This video is the trailer of the film Brazil, a natural history: Fragile Forest.
At the Wildlife Film Festival in Rotterdam, the Netherlands, are not only films from Africa, but also this film.
The organisers write about it:
This enigmatic forest once stretched along the coast of Brazil for thousands of kilometres. Now there is only 7% left. Yet it is still home for many remarkable animals. Muriqui are the largest monkeys in South America. These very rare, highly social creatures greet each other with hugs – the closer the friendship, the more intense the hugs.
Great dusky swifts fly through the tumbling waters of the mighty Iguaçu Falls to build their nests on the slippery rock faces behind the curtains of water.
Coatis are curious looking creatures with their long flexible noses and banded tails, making them quite comical. But appearances can be deceptive; coatis are efficient hunters. They are also very social, living in all-female gangs that are composed of sisters, mothers and aunts. The females support one another in their day-to-day lives, keeping a watch out for predators.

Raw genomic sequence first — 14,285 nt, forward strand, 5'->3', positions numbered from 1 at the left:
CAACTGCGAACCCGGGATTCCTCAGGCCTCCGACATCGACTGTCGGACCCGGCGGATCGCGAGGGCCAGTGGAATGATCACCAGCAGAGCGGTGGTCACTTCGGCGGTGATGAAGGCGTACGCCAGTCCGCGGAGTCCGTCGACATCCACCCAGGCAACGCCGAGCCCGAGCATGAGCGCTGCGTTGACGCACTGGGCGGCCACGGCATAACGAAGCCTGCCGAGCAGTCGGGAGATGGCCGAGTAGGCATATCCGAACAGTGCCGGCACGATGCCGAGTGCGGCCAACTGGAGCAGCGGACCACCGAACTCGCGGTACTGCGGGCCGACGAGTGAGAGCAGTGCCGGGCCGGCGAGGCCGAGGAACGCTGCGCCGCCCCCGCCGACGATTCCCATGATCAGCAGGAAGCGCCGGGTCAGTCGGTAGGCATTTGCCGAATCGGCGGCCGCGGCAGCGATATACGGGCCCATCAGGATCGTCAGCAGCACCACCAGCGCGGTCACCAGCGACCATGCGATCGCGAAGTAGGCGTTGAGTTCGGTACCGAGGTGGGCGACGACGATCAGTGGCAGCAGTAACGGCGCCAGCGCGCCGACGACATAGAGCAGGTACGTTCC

Blue manakins are also social, but in a completely different way. In the depths of the forest, the males of these startlingly colourful birds work as a team to court a female. Like miniature circus performers they jump and bounce on a branch, one after the other, to excite their audience. Only the lead artist gets to carry out the last act.
New research finds that 500 years of over-exploitation has halved mammal populations in South America’s once majestic Atlantic Forest. A new analysis of mammal populations reveals the devastating effects of human disturbance since the area was first colonized in the 1500s. They found that apex predators and large carnivores, such as jaguars and pumas, as well as large-bodied herbivores, such as tapirs, were among the groups whose numbers had suffered the most: here.
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